Capsules On a clear medium (e .g . brain heart infusion agar supplemented with NAD), colonies of A . pleuropneumoniae are iridescent due to capsule production ." The capsules of A . pleuropneumoniae serotypes 1-7 have been purified by precipitation from culture supernatant with hexadecyltrimethylammonium bromide (Cetavlon), followed by extraction with NaCl and phenol, and ultracentrifugation or column chromatography ." ," The composition and structure of the capsules of all 12 serotypes have been elucidated .45-52 Each is composed of repeating oligosaccharide units, teichoic acid polymers joined by phosphate diester bonds, or oligosaccharide polymers joined through phosphate bonds . 52 The capsules are negatively charged due to phosphate or carboxylic acid residues ; some are partially O-acetylated . 52 The capsule is responsible for serotype specificity in A . pleuropneumoniae, 53 and as for most bacterial capsules, is biologically inert . Purified capsule fails to activate the complement cascade (C . Melnik and T . J . Inzana, unpublished data), and does not demonstrate toxic activity by dermal Shwartzman reaction, pyrogenic activity, chick embryo mortality, 54 or blastogenesis of swine peripheral blood lymphocytes ." The capsule is the primary component that protects the bacterium from host defenses . Encapsulated A . pleuropneumoniae of serotypes 1-3, 5 and 7 are known to be resistant to bactericidal killing by antibody and complement, even in hyperimmune rabbit or swine serum . 56,5' However, serotypes 2 and 3 have been reported to be killed by normal human serum, but not a serotype 5 strain ." Non-capsulated mutants of serotype 5 are effectively killed by normal serum from swine, humans, rabbits, and guinea pigs (C . Melnik and T . J . Inzana, unpublished data) . 56 These results suggest that the presence and type of capsule are important in resistance to complement-mediated killing in the presence or absence of specific antibody . In normal serum (containing active complement), A . pleuropneumoniae is also resistant to phagocytosis by polymorphonuclear leukocytes, but is effectively opsonized in the presence of antibody to capsule . Phagocytosis of non-capsulated mutants of serotype 5 also requires opsonization with antibody." Antibodies to capsule can protect the host against lethal disease, but the protection is inadequate against infection and chronic disease The limited protection provided by killed vaccines is also serotype-specific and therefore may, in part, be attributed to antibodies to capsule . 55,5s Certain serotypes apparently are more virulent than others ." Variations in virulence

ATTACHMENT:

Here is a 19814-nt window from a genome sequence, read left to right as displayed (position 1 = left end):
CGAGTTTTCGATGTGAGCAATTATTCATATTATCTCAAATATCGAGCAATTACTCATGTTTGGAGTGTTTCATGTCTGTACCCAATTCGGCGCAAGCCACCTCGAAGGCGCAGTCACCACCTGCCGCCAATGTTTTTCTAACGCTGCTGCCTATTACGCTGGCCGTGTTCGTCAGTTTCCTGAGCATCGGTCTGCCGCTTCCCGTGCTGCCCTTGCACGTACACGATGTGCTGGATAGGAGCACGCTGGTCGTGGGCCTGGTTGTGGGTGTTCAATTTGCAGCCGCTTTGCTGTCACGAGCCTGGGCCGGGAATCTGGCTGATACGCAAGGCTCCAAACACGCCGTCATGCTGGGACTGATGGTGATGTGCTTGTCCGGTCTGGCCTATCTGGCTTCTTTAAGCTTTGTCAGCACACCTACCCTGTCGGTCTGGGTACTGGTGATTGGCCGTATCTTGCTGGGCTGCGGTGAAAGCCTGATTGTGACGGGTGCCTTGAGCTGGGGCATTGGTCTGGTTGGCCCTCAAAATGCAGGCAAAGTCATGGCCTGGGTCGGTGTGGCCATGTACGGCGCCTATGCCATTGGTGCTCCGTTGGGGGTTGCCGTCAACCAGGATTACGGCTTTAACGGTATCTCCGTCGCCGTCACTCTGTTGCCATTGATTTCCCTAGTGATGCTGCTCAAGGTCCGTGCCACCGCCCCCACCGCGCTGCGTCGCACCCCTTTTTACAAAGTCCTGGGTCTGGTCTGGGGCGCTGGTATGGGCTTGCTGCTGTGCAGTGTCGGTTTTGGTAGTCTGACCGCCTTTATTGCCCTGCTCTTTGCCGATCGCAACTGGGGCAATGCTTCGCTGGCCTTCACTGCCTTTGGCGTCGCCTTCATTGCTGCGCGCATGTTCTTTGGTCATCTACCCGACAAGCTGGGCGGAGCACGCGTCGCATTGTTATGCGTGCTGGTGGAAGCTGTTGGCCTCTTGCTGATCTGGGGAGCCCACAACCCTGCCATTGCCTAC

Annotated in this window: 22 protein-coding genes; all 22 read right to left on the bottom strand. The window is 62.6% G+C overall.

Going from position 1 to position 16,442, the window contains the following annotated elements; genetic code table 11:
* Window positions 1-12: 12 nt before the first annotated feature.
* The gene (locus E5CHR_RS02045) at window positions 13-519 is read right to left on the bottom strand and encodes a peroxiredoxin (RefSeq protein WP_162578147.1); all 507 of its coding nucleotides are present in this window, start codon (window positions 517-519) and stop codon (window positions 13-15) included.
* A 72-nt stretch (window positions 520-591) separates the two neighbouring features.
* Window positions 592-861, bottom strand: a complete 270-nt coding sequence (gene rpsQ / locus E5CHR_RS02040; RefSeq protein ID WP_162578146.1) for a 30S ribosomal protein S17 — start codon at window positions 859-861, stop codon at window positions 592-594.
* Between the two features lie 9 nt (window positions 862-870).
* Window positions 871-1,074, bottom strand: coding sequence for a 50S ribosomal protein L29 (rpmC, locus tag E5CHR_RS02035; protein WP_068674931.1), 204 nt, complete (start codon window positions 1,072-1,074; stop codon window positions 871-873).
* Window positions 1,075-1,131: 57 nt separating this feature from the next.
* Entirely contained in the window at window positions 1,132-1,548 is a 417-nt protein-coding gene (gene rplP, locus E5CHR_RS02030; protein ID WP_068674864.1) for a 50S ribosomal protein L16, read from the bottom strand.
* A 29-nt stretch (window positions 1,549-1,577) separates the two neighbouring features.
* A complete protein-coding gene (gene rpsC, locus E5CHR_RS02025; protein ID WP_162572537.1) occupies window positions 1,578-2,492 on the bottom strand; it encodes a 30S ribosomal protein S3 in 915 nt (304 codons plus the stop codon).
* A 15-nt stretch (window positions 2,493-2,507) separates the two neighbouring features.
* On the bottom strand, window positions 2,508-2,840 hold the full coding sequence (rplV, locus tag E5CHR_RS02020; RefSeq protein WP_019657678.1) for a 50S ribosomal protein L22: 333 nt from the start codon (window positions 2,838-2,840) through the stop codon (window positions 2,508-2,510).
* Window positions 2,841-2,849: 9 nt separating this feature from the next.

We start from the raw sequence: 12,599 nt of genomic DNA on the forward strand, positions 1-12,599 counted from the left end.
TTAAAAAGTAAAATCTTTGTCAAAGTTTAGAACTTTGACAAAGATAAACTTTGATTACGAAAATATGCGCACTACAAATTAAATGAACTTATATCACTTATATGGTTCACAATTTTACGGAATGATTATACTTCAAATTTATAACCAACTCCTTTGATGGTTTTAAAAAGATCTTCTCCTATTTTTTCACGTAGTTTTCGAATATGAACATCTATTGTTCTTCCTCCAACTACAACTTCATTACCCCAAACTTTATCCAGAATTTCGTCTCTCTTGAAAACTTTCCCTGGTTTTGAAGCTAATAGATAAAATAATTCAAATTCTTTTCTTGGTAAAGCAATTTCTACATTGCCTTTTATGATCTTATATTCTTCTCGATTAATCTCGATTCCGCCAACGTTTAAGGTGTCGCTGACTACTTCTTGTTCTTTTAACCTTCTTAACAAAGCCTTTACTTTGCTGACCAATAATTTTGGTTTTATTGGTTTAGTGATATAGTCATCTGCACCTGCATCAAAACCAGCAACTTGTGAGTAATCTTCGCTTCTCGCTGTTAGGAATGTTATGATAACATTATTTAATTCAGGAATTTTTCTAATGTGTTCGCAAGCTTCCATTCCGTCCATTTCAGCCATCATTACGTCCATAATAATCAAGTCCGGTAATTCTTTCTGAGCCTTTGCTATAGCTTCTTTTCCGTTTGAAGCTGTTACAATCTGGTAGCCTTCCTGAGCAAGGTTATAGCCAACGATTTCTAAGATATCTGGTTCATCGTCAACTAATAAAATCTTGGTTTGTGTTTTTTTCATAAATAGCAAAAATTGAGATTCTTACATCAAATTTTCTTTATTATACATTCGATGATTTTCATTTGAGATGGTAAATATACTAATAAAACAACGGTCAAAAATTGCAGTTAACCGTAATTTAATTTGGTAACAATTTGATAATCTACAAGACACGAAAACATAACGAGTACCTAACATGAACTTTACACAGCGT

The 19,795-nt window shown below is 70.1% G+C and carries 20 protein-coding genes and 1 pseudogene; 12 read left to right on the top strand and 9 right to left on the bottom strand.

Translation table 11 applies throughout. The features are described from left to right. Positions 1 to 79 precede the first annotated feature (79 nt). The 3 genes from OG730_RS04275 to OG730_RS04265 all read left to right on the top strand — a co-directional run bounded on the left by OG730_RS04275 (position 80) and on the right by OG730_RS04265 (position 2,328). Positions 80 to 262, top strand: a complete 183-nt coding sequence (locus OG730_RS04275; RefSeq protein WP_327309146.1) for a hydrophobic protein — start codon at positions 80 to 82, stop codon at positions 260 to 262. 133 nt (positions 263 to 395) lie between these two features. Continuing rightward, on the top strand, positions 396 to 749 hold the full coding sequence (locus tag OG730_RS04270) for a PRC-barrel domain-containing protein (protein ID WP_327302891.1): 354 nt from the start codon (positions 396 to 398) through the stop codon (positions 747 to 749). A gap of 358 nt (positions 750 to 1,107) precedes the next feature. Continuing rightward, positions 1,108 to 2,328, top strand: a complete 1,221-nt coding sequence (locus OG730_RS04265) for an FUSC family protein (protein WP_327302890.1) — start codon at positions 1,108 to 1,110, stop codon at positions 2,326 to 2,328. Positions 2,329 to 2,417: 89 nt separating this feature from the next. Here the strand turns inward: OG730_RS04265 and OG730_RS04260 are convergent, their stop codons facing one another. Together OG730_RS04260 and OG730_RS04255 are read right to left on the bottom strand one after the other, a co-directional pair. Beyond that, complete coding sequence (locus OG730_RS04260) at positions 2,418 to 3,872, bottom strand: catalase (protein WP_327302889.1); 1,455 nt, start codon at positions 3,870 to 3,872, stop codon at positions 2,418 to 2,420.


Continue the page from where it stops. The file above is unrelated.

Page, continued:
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may be related to the composition and structure of the capsule, or the amount of capsule adherent to the cell . Jacques et al ." used electron microscopy to show that more virulent serotypes have larger, more adherent capsules . However, only one or two strains of each serotype were examined . A strain of serotype 5 with a less adherent capsule has been shown to be less virulent than another strain of the same serotype with a more adherent capsule ; quantitative differences in the amount of LPS between the two strains, however, have also been noted .62 Variation in adherence of the capsule of different serotypes and/or strains has also been confirmed by Steffens et al. 13 As noted by Komal and Mittal,64 at least some strains of serotypes 1, 5, 9-11 are more virulent than strains of serotypes 2-4, 6-8, and 12 . However, some strains of serotype 5 are of low virulence, while some strains of serotypes 3 and 7 are highly virulent . Furthermore, other properties have been noted to vary among different serotypes, such as the structure of the LPS 0 side chains, 65 and the number and patterns of hemolysins and cytotoxins . 12 .15 Thus, it is likely that variation in virulence between serotypes is due to the presence of several factors . While it is clear that the capsule is required for virulence in A . p/europneumoniae, the molecular mechanism by which capsules of different serotypes contribute to virulence is not yet well known . Strains of serotypes 1 and 5 that have been passed in vitro and selected for loss or deficiency in capsule production are less virulent in pigs .56,66 than their parent strains Non-capsulated mutants that have been isolated in the author's laboratory following chemical mutagenesis are highly stable, contain all the toxins and phenotypic properties of the parent strain (except encapsulation), and cause no mortality or lung lesions in pigs following intratracheal challenge with two times the LD 75 of the parent (T . J . Inzana, J . Todd and H . Veit, unpublished data) . Lipopolysaccharide The composition of the carbohydrate moiety of LPS from most Gram-negative respiratory pathogens (e .g . Haemophilus sp) differs from that of enteric bacteria by lack of 0 side chains . In A . pleuropneumoniae, however, a pattern of smooth, partially rough, or rough LPSs (terminology used to refer to LPS with 0 side chains, a limited number of 0 side chains, or no 0 side chains, respectively) have been reported for different serotypes . For instance, serotypes 2, 4, and 7 have been reported to be smooth, serotypes 1 and 5 as partially rough, and serotypes 3 and 6 as rough ." However, smooth LPS has been reported from a serotype 5 strain . 54 Structural studies of the 0 side chains of each serotype by Altman et al. and Perry et al. 12,1"--12 have helped to clarify these confusing reports, particularly with serotype 5 . Each serotype is associated with a unique LPS, which differs primarily by the structure of the 0 side chain .12,6' All serotypes have a distinct core and 0 side chain, but the linear length of the 0 side chain may vary among different strains (such as serotype 5), resulting in variations of smooth, partially rough, or rough within a serotype, which can be demonstrated by polyacrylamide gel electrophoresis . 72 The composition and structure of the LPS 0 side chains is specific to each serotype, but all are composed of the common hexose derivatives glucose, galactose, rhamnose, N-acetylglucosamine, and N-acetylgalactosamine . Glucose, heptose, and 3-deoxy-o-manno octulosonic acid are present in the core oligosaccharide of serotypes 1-12 . 65 The lipid A component consists predominately of C 14 ;0 , C1 6 :o, and 3-hydroxy C 14 .0 fatty acids, and makes up only about 9 .2% of the total LPS . The 3-deoxy-D-manno octulosonic acid component appears to be C-4- and C-S-substituted and requires hydrolysis with 4 M HCI to be reactive in colorimetric assays ." Various epitopes of A . pleuropneumoniae LPS may be serotypespecific, cross-reactive among serotypes within the species, and cross-reactive with